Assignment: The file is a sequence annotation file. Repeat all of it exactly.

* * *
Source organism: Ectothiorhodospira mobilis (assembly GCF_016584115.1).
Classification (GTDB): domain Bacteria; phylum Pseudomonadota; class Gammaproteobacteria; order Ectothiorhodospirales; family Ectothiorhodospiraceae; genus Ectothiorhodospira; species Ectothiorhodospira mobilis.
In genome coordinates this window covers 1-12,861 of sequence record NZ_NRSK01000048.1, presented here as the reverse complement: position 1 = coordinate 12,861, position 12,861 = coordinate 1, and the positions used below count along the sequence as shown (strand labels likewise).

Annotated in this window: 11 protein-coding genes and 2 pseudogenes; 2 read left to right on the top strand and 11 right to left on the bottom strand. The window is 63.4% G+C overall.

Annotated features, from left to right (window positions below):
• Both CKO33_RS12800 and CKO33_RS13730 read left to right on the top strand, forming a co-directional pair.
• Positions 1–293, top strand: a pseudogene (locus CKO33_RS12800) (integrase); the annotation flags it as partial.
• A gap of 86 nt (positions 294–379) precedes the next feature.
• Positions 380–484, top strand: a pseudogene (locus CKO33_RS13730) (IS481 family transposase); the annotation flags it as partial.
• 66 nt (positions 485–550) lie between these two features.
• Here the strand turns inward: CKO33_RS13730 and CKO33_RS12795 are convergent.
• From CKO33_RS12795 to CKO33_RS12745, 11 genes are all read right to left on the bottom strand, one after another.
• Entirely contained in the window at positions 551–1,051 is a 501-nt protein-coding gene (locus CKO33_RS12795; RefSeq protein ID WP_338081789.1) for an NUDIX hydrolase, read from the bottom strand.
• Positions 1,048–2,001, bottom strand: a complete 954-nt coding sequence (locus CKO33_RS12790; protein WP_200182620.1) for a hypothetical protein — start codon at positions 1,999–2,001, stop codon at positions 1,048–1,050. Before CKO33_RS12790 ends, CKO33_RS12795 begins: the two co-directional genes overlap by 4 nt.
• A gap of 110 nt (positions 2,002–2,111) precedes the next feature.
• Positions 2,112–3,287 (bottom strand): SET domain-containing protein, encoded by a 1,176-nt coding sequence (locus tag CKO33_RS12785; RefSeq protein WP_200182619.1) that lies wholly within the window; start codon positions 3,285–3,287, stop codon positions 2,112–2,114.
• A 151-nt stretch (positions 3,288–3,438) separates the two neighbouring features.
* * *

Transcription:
Source organism: Ectothiorhodospira mobilis (assembly GCF_016584115.1).
Classification (GTDB): domain Bacteria; phylum Pseudomonadota; class Gammaproteobacteria; order Ectothiorhodospirales; family Ectothiorhodospiraceae; genus Ectothiorhodospira; species Ectothiorhodospira mobilis.
In genome coordinates this window covers 1-12,861 of sequence record NZ_NRSK01000048.1, presented here as the reverse complement: position 1 = coordinate 12,861, position 12,861 = coordinate 1, and the positions used below count along the sequence as shown (strand labels likewise).

Annotated in this window: 11 protein-coding genes and 2 pseudogenes; 2 read left to right on the top strand and 11 right to left on the bottom strand. The window is 63.4% G+C overall.

Annotated features, from left to right (window positions below):
• Both CKO33_RS12800 and CKO33_RS13730 read left to right on the top strand, forming a co-directional pair.
• Positions 1–293, top strand: a pseudogene (locus CKO33_RS12800) (integrase); the annotation flags it as partial.
• A gap of 86 nt (positions 294–379) precedes the next feature.
• Positions 380–484, top strand: a pseudogene (locus CKO33_RS13730) (IS481 family transposase); the annotation flags it as partial.
• 66 nt (positions 485–550) lie between these two features.
• Here the strand turns inward: CKO33_RS13730 and CKO33_RS12795 are convergent.
• From CKO33_RS12795 to CKO33_RS12745, 11 genes are all read right to left on the bottom strand, one after another.
• Entirely contained in the window at positions 551–1,051 is a 501-nt protein-coding gene (locus CKO33_RS12795; RefSeq protein ID WP_338081789.1) for an NUDIX hydrolase, read from the bottom strand.
• Positions 1,048–2,001, bottom strand: a complete 954-nt coding sequence (locus CKO33_RS12790; protein WP_200182620.1) for a hypothetical protein — start codon at positions 1,999–2,001, stop codon at positions 1,048–1,050. Before CKO33_RS12790 ends, CKO33_RS12795 begins: the two co-directional genes overlap by 4 nt.
• A gap of 110 nt (positions 2,002–2,111) precedes the next feature.
• Positions 2,112–3,287 (bottom strand): SET domain-containing protein, encoded by a 1,176-nt coding sequence (locus tag CKO33_RS12785; RefSeq protein WP_200182619.1) that lies wholly within the window; start codon positions 3,285–3,287, stop codon positions 2,112–2,114.
• A 151-nt stretch (positions 3,288–3,438) separates the two neighbouring features.